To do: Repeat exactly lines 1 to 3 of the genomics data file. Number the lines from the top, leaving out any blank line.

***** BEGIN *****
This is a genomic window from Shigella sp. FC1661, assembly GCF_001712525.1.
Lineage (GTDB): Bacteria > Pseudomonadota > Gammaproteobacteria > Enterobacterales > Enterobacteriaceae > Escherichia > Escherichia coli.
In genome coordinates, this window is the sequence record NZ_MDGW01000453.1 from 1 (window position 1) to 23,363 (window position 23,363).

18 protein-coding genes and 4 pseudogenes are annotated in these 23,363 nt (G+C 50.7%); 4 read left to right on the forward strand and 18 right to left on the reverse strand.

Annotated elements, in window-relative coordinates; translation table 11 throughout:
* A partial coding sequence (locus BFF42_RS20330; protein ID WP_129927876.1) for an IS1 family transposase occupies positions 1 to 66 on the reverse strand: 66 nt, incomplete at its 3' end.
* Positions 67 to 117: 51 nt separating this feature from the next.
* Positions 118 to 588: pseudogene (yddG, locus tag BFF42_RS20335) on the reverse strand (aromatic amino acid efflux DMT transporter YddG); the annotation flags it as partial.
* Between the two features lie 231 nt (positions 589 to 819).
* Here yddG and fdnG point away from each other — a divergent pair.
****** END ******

This is a genomic window from Shigella sp. FC1661, assembly GCF_001712525.1.
Lineage (GTDB): Bacteria > Pseudomonadota > Gammaproteobacteria > Enterobacterales > Enterobacteriaceae > Escherichia > Escherichia coli.
In genome coordinates, this window is the sequence record NZ_MDGW01000453.1 from 1 (window position 1) to 23,363 (window position 23,363).